Security companies watching the criminal ecosystem (and it is one — with both predators and prey) and see the marked resilience and persistence of crimeware. Zeus, to take one example, has received an upgraded control panel and impressive new evasion capabilities. The ZeroAccess click-fraud botnet returns after six months' absence, diminished but looking much as it did of old.
Prototypical CryptoLocker ransomware has been copied into a number of new versions as this particular form of cybercrime continues to grow in popularity. (Topface, the Russian dating site that recently lost some 20M email addresses to a hack, has "bought them back," paying what it insists isn't ransom, but rather a bug-finder's fee. This isn't really a ransomware case, but it surely looks a lot like extortion. How, by the way, do you "buy back" stolen data?)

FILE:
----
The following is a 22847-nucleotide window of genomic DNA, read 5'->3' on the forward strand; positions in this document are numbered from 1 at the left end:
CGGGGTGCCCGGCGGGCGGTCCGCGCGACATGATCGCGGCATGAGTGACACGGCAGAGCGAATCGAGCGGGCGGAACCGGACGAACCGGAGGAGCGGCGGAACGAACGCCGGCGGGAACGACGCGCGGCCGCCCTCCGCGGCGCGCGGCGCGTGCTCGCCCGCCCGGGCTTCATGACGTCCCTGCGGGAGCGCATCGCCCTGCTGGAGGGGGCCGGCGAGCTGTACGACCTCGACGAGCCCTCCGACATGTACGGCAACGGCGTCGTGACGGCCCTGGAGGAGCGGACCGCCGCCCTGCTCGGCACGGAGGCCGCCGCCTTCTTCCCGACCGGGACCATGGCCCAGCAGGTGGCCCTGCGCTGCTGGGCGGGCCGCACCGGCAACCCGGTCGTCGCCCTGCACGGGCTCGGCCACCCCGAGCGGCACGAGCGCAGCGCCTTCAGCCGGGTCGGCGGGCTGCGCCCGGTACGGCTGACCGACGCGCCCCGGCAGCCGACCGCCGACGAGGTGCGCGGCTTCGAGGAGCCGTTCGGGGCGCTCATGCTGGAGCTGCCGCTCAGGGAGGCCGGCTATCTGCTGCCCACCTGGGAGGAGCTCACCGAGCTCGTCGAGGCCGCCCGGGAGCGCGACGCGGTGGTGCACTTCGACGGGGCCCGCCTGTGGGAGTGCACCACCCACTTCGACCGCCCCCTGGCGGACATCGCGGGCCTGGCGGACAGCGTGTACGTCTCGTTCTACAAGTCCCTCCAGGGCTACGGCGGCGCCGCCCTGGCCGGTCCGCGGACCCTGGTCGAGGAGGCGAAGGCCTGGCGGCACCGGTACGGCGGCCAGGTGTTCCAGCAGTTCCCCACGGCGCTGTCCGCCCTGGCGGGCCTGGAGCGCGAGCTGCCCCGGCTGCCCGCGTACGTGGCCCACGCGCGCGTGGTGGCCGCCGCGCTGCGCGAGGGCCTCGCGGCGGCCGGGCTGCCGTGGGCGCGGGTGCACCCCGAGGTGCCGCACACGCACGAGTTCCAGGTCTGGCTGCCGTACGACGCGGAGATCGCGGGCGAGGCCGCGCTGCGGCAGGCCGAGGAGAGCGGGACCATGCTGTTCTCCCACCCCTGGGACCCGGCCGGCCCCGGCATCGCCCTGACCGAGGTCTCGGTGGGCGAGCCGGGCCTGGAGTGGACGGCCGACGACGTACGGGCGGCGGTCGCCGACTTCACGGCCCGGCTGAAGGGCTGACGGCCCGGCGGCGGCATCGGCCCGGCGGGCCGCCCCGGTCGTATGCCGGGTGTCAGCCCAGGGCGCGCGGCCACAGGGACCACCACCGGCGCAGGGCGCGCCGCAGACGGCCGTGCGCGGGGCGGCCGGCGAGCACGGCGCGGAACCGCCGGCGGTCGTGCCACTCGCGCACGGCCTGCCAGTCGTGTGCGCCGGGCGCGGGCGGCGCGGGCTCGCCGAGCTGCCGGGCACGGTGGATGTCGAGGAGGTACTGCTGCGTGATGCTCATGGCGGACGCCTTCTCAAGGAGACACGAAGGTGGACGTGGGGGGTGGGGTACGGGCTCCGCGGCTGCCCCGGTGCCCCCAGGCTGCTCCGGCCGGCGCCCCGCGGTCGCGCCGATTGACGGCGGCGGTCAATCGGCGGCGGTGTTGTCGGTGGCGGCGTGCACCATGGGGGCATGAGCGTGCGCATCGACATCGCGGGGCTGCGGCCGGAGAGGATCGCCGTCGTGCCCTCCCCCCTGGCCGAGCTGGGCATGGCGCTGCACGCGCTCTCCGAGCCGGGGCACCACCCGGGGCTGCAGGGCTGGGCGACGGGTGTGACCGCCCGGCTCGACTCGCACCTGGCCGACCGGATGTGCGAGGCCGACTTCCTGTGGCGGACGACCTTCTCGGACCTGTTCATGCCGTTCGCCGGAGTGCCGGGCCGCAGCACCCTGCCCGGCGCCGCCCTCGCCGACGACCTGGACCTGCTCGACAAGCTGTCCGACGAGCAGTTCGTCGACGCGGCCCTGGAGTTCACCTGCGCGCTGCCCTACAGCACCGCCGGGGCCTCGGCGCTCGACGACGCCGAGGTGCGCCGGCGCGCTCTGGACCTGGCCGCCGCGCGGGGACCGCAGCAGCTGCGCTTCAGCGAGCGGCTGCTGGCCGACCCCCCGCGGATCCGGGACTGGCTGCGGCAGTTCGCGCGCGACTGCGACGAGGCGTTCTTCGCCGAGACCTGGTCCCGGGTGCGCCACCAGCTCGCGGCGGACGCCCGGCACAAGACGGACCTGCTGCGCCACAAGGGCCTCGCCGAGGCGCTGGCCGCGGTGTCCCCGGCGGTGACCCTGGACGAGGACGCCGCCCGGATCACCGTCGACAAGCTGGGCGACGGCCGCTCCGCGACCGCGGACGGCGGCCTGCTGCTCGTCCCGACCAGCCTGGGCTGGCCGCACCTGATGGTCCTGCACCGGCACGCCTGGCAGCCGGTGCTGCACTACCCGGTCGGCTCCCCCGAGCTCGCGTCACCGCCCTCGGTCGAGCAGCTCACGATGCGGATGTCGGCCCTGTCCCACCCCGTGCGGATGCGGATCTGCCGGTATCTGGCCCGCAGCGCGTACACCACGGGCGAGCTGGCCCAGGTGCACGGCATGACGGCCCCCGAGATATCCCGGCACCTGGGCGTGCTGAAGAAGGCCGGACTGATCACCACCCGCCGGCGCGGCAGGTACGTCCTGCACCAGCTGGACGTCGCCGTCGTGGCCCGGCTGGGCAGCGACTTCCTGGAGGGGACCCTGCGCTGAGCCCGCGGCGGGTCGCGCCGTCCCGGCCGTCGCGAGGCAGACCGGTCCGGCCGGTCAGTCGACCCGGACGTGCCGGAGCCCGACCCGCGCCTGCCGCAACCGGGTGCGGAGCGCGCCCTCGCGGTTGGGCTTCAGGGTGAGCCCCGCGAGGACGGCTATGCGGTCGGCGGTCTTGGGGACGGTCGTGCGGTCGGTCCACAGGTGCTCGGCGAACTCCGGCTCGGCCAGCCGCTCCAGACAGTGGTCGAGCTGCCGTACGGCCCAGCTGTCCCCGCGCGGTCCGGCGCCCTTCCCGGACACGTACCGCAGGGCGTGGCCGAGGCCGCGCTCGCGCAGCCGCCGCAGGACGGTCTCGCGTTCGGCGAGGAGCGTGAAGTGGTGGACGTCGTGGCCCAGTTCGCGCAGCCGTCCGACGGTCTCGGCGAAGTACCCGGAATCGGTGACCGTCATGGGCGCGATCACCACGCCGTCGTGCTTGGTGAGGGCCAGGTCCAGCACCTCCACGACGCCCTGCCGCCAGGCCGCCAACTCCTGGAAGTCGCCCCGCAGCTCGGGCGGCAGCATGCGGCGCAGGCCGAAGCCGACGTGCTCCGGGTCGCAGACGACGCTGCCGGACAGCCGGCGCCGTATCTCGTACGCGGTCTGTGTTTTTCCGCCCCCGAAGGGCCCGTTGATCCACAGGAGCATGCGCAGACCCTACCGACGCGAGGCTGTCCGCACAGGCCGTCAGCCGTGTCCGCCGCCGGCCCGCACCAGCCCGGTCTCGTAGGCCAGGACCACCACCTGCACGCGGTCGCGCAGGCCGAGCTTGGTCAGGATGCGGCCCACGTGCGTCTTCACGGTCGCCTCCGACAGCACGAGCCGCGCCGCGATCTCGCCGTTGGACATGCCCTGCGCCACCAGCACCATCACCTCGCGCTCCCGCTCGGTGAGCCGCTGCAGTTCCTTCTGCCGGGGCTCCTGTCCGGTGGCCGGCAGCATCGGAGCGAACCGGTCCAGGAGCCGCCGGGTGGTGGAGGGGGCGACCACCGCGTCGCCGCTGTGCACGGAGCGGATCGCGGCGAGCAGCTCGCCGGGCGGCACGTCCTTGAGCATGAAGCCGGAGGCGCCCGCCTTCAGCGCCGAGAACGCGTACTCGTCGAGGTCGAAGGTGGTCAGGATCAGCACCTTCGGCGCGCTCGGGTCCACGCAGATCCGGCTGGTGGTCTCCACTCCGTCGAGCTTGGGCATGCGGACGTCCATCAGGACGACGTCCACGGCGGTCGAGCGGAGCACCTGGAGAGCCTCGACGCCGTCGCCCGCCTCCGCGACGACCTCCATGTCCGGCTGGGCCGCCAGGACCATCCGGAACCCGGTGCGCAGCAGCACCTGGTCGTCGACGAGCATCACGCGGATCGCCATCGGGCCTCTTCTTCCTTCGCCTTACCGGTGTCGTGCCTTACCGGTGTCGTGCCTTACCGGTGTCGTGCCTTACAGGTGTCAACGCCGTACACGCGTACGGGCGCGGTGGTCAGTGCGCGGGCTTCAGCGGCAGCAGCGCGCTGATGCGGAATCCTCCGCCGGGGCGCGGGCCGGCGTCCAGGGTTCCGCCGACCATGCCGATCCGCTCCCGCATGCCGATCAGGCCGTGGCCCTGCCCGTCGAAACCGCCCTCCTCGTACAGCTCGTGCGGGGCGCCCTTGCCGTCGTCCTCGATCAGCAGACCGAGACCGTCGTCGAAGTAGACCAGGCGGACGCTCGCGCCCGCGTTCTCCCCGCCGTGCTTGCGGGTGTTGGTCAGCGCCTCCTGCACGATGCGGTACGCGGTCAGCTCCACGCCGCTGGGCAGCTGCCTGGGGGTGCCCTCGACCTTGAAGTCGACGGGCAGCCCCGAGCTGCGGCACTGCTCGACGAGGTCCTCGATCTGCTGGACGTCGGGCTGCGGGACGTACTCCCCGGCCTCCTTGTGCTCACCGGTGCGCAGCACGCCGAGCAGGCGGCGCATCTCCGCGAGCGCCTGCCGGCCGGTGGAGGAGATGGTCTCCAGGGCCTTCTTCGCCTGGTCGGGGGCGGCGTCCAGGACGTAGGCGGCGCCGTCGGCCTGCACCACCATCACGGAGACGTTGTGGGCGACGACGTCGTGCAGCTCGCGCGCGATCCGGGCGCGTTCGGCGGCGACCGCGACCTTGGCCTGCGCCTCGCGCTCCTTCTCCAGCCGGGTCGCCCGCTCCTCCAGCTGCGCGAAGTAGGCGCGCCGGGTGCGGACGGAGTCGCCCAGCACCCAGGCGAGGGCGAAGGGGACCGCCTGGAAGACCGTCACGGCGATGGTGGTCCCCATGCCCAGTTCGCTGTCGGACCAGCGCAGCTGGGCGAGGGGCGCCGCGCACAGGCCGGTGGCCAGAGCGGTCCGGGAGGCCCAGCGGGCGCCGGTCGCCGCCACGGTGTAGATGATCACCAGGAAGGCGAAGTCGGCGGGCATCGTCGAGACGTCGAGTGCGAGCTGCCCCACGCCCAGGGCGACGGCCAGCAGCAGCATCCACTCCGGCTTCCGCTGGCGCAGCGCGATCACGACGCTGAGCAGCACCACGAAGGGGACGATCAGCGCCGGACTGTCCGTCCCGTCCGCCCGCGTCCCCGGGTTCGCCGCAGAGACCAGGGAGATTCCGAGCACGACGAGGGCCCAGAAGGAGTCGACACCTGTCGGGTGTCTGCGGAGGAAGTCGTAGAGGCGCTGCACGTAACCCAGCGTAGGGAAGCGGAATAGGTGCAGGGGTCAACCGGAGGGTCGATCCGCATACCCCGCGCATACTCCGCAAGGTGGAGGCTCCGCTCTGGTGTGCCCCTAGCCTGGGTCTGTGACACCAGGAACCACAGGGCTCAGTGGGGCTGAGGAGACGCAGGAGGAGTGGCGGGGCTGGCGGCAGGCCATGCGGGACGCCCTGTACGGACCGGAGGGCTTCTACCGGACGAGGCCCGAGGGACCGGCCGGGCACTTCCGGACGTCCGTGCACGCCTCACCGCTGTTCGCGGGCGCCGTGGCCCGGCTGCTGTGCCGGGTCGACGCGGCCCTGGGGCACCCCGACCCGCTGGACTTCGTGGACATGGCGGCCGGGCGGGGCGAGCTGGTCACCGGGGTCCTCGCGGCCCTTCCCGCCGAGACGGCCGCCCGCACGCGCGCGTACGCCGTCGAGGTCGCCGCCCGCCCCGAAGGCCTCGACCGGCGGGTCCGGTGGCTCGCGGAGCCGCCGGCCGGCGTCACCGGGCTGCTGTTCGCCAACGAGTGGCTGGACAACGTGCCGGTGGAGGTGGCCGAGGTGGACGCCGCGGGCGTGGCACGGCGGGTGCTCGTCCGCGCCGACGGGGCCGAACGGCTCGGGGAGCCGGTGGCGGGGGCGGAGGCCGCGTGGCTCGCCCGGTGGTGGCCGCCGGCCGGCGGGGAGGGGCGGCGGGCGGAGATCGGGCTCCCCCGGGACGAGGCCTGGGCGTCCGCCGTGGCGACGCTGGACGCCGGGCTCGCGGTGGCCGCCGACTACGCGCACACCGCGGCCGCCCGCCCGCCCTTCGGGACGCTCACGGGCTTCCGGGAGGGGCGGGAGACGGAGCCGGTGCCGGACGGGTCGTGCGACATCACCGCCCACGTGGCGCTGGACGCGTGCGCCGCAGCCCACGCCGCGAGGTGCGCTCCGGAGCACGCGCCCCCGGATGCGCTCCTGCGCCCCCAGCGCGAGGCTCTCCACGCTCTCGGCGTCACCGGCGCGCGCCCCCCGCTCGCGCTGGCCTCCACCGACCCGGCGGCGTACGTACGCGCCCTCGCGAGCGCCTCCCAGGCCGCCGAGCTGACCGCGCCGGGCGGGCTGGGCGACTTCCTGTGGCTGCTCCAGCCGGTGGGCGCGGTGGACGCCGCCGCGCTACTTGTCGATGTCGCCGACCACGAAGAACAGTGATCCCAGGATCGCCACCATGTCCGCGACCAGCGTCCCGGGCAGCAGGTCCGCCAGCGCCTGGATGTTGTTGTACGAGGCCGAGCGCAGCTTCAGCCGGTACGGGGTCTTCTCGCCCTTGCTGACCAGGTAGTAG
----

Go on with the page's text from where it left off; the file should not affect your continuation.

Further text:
The criminal underground may be enduring and dangerous, but it's a mistake to too readily credit cybercriminals with Moriarity-like genius. Forbes runs a derisive account of Hacker's List, excoriating it for "amateurism." And the Anonymous squabble with Lizard Squad is similarly unedifying. Many cybercriminals show no more genius than the average street punk — one of our stringers is reminded of the cage-full of goons the Baltimore PD can be seen rounding up daily around York and Woodbourne.
A very large malvertising campaign is found in a popular "adult" site.
Researchers demonstrate how "correlation attacks" can de-anonymize data, showing how much groundwork remains in preparing for effective information sharing.
France launches an anti-jihad information operations campaign.